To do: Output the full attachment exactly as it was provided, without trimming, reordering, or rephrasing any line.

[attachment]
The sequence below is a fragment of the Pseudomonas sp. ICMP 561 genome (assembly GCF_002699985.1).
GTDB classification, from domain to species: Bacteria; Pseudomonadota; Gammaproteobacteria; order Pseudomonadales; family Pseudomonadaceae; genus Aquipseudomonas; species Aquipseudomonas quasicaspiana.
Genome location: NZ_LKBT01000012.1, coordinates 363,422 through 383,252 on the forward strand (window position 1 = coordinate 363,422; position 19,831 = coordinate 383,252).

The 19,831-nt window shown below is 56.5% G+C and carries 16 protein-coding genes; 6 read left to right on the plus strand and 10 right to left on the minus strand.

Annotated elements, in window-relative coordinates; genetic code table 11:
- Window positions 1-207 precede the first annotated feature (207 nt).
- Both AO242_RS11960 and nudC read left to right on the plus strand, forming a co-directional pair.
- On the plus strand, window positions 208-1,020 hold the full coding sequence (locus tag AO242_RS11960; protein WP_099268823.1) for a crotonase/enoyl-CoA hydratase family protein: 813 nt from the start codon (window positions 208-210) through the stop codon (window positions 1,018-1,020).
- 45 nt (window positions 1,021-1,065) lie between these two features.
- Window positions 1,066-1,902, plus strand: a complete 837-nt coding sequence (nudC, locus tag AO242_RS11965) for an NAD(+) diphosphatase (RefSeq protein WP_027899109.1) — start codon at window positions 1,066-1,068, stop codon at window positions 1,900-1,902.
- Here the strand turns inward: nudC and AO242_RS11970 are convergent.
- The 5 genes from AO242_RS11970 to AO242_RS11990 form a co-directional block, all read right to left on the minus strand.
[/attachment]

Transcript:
The sequence below is a fragment of the Pseudomonas sp. ICMP 561 genome (assembly GCF_002699985.1).
GTDB classification, from domain to species: Bacteria; Pseudomonadota; Gammaproteobacteria; order Pseudomonadales; family Pseudomonadaceae; genus Aquipseudomonas; species Aquipseudomonas quasicaspiana.
Genome location: NZ_LKBT01000012.1, coordinates 363,422 through 383,252 on the forward strand (window position 1 = coordinate 363,422; position 19,831 = coordinate 383,252).

The 19,831-nt window shown below is 56.5% G+C and carries 16 protein-coding genes; 6 read left to right on the plus strand and 10 right to left on the minus strand.

Annotated elements, in window-relative coordinates; genetic code table 11:
- Window positions 1-207 precede the first annotated feature (207 nt).
- Both AO242_RS11960 and nudC read left to right on the plus strand, forming a co-directional pair.
- On the plus strand, window positions 208-1,020 hold the full coding sequence (locus tag AO242_RS11960; protein WP_099268823.1) for a crotonase/enoyl-CoA hydratase family protein: 813 nt from the start codon (window positions 208-210) through the stop codon (window positions 1,018-1,020).
- 45 nt (window positions 1,021-1,065) lie between these two features.
- Window positions 1,066-1,902, plus strand: a complete 837-nt coding sequence (nudC, locus tag AO242_RS11965) for an NAD(+) diphosphatase (RefSeq protein WP_027899109.1) — start codon at window positions 1,066-1,068, stop codon at window positions 1,900-1,902.
- Here the strand turns inward: nudC and AO242_RS11970 are convergent.
- The 5 genes from AO242_RS11970 to AO242_RS11990 form a co-directional block, all read right to left on the minus strand.